Name:

TakeHome Midterm Exam, Thursday, March 26, 2020.
Due: Noon, Monday, March 30, 2020.
Solutions

Please do all four problems. Show all work. You may use any result from class, the homeworks, or the texts, except where stated.

I will have WebEx office hours on Thursday from 1-2pm and on Friday from 11am-1pm.

 Q1 /20 Q2 /20 Q3 /20 Q4 /40 Total /100
1. (20 points; each point is worth 5 points) Let g n, h m, and H m×n. Assume rank(H) = m. We look at the LP
 (1)

1. Is the LP feasible?
2. Express the LP in an equivalent form min{cT x : Ax = b,x 0}. Show that if this problem has a finite optimal value then it has an unbounded set of optimal solutions.
3. The dual problem is then max{bT y : AT y c}. Does there exist a feasible dual solution y with (AT y) i < ci for some component i?
4. What must g, h, and H satisfy for (1) to have a finite optimal value? What can you say about the set of optimal solutions to (1) in this case?

Solution:

1. Yes, since H has full row rank, so the system of equations Hx = h is consistent.
2. Assume x* is optimal. Let

where e is the vector of ones in n. Then x(λ) is feasible in the modified LP for any λ 0, and cT x(λ) = cT x*. So the modified problem has an unbounded set of optimal solutions.

3. Dual problem:

The dual constraints imply HT y = g, so NO, no dual feasible solution satisfying the given condition exists.

4. The primal problem is always feasible. So either it is unbounded or has a finite optimal value. It has a finite optimal value if and only if the dual is feasible, that is, if and only if there exists y with HT y = g, that is, if and only if g is in the row space of H. In this case, every feasible solution has exactly the same value.
2. (20 points) The stochastic program
 (2)

has second stage cost

 (3)

Assume all matrices and vectors are dimensioned appropriately. In class, we discussed solving (2) using the L-shaped decomposition method. In class, we only considered the case where the problem has complete recourse, so the second stage problem (3) is feasible for any x feasible in (2).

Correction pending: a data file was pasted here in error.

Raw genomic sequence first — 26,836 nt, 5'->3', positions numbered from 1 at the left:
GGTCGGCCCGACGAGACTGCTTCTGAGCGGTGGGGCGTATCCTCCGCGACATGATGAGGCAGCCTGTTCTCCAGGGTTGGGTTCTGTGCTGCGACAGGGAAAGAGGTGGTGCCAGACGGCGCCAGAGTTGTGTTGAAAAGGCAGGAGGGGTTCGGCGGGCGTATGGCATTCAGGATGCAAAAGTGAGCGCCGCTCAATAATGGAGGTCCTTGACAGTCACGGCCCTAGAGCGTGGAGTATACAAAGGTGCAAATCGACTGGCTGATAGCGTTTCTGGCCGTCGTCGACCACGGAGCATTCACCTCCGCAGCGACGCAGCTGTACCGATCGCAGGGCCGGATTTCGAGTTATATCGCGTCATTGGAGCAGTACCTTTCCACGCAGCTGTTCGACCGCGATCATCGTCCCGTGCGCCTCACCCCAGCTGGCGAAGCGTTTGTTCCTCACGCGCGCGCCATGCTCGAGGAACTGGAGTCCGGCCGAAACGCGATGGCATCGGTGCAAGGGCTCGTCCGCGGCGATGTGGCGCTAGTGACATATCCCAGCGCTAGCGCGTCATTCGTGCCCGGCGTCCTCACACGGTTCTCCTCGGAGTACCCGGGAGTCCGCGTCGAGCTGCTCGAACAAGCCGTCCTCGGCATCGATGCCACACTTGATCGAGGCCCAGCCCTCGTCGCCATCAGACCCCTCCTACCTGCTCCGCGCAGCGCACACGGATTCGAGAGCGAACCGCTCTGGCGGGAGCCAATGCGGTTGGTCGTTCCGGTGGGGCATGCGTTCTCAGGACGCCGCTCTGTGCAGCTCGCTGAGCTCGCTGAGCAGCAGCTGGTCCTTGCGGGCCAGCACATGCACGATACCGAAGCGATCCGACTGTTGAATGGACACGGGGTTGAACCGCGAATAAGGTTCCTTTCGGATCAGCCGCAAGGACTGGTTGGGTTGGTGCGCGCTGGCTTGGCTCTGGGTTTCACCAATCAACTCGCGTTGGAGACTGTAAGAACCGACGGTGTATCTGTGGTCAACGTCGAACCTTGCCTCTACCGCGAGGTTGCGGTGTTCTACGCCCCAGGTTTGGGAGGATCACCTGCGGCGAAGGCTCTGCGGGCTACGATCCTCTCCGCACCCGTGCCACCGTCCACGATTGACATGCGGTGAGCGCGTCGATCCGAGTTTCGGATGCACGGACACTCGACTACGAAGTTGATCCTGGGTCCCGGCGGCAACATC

How can the method be modified if the assumption of complete recourse does not hold? (Assume the dual LP to the subproblem (3) is feasible.)

Solution:

In the L-shaped method, we choose a first stage decision x then solve the dual of the second stage problem in each scenario to find πs, and then add the constraint

If the first stage decision is infeasible then there exists a scenario ξs where the dual is unbounded. The dual is

Hence there exists a dual ray π with WT π 0 and T π > 0. This π is always a ray, and the dual subproblem will be unbounded for any x satisfying T π > 0. In other words, any x satisfying T π > 0 will be infeasible in scenario ξs. Thus, if we determine that x is infeasible in some scenario ξs with dual ray π, we add the constraint

to the Master Problem. Equivalently,

3. (20 points) The ampl model file midterm20q3.mod and run file midterm20q3.run generate a random feasible linear program of the form
 (4)

with m = 10 and n = 30. The seed is contained in the data file, so choose a random seed and generate an LP. Note that cj = 1 for all j, and bi = j=1n(A ij - 1) for all i. We consider the robust LP model

 (5)

where âij = 1 for all i, j, and Γi = 15 for all i = 1,, 10. Solve (5). In addition to your optimal x and optimal value, submit your seed, and also submit a data file containing A.